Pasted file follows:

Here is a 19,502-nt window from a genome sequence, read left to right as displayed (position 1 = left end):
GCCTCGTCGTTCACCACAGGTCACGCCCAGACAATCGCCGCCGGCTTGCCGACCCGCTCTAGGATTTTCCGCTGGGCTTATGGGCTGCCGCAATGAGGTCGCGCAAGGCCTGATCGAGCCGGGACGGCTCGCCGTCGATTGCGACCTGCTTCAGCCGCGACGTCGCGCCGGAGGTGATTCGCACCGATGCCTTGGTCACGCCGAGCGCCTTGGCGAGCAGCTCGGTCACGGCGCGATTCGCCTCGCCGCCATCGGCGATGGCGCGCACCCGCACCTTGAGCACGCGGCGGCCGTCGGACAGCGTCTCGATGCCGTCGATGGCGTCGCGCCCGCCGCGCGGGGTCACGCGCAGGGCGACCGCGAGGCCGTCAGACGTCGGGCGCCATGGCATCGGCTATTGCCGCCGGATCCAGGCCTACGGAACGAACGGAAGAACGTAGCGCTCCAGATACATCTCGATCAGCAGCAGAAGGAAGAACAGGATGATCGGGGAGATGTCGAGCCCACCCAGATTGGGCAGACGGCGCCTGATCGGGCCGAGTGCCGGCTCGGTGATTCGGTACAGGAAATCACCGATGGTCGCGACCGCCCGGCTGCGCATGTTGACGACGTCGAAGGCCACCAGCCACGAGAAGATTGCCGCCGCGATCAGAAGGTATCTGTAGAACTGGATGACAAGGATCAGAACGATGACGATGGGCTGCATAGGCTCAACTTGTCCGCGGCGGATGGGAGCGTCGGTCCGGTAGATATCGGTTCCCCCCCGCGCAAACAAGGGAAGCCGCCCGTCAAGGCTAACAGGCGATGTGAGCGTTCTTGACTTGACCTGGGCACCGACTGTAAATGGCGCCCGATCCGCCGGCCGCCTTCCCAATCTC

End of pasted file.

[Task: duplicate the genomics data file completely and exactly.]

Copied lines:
Here is a 19,502-nt window from a genome sequence, read left to right as displayed (position 1 = left end):
GCCTCGTCGTTCACCACAGGTCACGCCCAGACAATCGCCGCCGGCTTGCCGACCCGCTCTAGGATTTTCCGCTGGGCTTATGGGCTGCCGCAATGAGGTCGCGCAAGGCCTGATCGAGCCGGGACGGCTCGCCGTCGATTGCGACCTGCTTCAGCCGCGACGTCGCGCCGGAGGTGATTCGCACCGATGCCTTGGTCACGCCGAGCGCCTTGGCGAGCAGCTCGGTCACGGCGCGATTCGCCTCGCCGCCATCGGCGATGGCGCGCACCCGCACCTTGAGCACGCGGCGGCCGTCGGACAGCGTCTCGATGCCGTCGATGGCGTCGCGCCCGCCGCGCGGGGTCACGCGCAGGGCGACCGCGAGGCCGTCAGACGTCGGGCGCCATGGCATCGGCTATTGCCGCCGGATCCAGGCCTACGGAACGAACGGAAGAACGTAGCGCTCCAGATACATCTCGATCAGCAGCAGAAGGAAGAACAGGATGATCGGGGAGATGTCGAGCCCACCCAGATTGGGCAGACGGCGCCTGATCGGGCCGAGTGCCGGCTCGGTGATTCGGTACAGGAAATCACCGATGGTCGCGACCGCCCGGCTGCGCATGTTGACGACGTCGAAGGCCACCAGCCACGAGAAGATTGCCGCCGCGATCAGAAGGTATCTGTAGAACTGGATGACAAGGATCAGAACGATGACGATGGGCTGCATAGGCTCAACTTGTCCGCGGCGGATGGGAGCGTCGGTCCGGTAGATATCGGTTCCCCCCCGCGCAAACAAGGGAAGCCGCCCGTCAAGGCTAACAGGCGATGTGAGCGTTCTTGACTTGACCTGGGCACCGACTGTAAATGGCGCCCGATCCGCCGGCCGCCTTCCCAATCTC